Purpose of review
Oral appliances are an alternative to continuous positive airway pressure (CPAP) for the treatment of obstructive sleep apnea (OSA). Although CPAP is a highly efficacious treatment, there is a need for other treatment options because the clinical effectiveness of CPAP is often limited by poor patient acceptance and tolerance, and suboptimal compliance.
There has been an expansion of the research evidence to support the use of oral appliances in clinical practice. Recent work has focused on the following clinically relevant areas: the effect of device design on efficacy and patient compliance, the role of different modalities for assessing the upper airway in the prediction of treatment outcome, the assessment of the impact of treatment on a range of health outcomes and the evaluation of long-term adverse effects.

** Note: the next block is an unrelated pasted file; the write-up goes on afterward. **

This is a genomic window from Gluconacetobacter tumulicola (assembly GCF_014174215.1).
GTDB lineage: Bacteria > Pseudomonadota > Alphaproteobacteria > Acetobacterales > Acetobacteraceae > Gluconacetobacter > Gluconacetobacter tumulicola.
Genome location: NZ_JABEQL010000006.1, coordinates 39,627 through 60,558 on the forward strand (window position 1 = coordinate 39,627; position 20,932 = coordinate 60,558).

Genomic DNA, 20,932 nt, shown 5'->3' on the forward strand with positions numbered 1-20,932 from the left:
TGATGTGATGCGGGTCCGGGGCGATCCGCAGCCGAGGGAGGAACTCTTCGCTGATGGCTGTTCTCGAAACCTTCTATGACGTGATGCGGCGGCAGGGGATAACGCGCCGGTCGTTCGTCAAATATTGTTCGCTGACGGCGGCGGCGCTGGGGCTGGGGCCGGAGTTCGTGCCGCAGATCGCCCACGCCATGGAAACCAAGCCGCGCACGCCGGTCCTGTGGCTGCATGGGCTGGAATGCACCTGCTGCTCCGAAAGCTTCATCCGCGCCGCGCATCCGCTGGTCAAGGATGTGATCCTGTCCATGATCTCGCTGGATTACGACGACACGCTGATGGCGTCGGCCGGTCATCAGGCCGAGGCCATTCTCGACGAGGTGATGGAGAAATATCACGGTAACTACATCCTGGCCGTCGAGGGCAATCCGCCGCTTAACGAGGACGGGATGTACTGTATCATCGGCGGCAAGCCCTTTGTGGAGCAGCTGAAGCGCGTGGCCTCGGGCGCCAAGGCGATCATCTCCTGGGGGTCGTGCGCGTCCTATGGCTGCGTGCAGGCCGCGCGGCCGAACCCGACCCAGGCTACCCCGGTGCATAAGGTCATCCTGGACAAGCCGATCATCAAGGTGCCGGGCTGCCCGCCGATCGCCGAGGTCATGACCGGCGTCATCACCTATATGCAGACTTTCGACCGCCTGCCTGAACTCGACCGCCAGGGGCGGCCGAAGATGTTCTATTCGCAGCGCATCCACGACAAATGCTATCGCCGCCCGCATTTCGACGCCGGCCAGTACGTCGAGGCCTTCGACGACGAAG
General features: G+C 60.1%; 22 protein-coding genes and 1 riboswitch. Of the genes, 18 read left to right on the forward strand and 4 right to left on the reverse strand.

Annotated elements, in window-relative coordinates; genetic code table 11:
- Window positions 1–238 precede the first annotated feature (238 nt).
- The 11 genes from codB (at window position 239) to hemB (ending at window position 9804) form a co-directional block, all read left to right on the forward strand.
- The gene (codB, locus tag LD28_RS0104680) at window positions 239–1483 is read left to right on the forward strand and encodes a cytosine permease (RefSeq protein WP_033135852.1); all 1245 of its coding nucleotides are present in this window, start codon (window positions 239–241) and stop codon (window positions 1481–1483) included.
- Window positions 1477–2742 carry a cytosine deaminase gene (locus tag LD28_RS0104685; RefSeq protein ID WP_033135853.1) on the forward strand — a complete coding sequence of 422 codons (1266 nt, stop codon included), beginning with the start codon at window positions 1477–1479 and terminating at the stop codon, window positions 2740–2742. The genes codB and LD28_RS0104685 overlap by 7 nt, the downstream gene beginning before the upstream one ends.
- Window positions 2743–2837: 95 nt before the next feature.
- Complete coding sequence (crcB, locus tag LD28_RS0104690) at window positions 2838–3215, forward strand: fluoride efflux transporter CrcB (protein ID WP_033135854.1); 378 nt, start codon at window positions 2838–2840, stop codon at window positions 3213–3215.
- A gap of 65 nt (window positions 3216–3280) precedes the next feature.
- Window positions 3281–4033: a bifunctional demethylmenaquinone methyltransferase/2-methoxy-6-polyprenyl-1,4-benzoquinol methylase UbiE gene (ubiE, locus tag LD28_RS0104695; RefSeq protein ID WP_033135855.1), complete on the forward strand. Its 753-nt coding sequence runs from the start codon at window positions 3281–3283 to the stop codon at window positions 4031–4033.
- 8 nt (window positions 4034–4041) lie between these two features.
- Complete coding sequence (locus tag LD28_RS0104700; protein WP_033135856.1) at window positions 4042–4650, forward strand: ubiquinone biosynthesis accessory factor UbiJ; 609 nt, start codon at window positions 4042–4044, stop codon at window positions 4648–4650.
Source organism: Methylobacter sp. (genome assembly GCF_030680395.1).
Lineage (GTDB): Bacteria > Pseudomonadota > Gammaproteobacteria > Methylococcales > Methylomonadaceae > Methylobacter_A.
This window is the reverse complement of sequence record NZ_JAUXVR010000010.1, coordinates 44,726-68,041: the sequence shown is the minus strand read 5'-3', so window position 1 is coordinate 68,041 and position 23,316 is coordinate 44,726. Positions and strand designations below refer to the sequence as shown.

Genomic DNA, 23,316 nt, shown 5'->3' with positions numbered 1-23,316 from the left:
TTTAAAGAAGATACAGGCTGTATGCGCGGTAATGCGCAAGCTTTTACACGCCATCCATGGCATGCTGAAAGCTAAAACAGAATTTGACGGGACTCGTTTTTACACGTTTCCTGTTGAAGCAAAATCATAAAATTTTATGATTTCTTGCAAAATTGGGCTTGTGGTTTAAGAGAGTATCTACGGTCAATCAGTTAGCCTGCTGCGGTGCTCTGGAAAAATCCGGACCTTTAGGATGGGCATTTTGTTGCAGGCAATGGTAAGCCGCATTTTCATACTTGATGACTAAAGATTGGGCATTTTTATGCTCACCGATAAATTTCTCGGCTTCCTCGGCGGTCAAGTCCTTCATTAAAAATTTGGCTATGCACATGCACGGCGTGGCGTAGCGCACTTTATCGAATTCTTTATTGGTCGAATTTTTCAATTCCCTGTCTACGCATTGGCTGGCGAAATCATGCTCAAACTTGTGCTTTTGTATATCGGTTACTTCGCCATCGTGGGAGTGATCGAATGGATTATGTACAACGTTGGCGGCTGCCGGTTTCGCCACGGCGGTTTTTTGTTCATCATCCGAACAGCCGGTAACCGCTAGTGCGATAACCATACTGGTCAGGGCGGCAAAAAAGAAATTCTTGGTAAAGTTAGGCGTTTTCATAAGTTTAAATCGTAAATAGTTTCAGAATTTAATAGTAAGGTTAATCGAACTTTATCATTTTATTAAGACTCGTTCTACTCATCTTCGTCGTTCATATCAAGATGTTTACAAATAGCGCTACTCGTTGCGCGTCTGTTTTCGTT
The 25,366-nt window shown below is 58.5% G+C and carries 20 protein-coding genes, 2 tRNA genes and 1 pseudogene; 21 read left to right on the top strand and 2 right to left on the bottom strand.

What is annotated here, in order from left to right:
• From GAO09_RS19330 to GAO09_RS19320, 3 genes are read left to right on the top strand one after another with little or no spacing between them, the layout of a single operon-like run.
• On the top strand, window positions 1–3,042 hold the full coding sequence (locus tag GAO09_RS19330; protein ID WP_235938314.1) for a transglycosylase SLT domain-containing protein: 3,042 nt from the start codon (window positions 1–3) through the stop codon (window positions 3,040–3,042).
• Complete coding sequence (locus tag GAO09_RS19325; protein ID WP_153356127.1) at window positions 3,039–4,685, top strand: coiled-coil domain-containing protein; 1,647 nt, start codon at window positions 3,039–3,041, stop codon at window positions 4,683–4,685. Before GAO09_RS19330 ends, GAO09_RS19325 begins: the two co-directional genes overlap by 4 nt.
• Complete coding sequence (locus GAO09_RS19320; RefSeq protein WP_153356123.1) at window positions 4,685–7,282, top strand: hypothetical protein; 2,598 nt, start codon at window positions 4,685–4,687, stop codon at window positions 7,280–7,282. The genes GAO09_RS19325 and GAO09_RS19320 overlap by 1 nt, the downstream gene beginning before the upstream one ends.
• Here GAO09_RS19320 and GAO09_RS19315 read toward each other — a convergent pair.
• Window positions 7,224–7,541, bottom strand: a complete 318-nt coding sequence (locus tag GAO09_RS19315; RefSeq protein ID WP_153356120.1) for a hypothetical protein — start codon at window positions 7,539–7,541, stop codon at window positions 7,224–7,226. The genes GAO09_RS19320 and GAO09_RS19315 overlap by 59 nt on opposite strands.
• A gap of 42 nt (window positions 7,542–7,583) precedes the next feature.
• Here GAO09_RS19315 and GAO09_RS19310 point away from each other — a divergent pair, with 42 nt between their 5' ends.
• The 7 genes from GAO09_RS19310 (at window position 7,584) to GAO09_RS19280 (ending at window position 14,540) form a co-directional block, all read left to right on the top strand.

There is robust evidence of the efficacy of oral appliances for improving polysomnographic indices and modifying the health risk associated with OSA. The current evidence suggests a similar impact on health outcomes as CPAP. However, further research is required to address a number of unresolved issues, including the influence of device design, titration procedures, prediction of treatment outcome and the clinical effectiveness of oral appliances for modifying the adverse health consequences of OSA.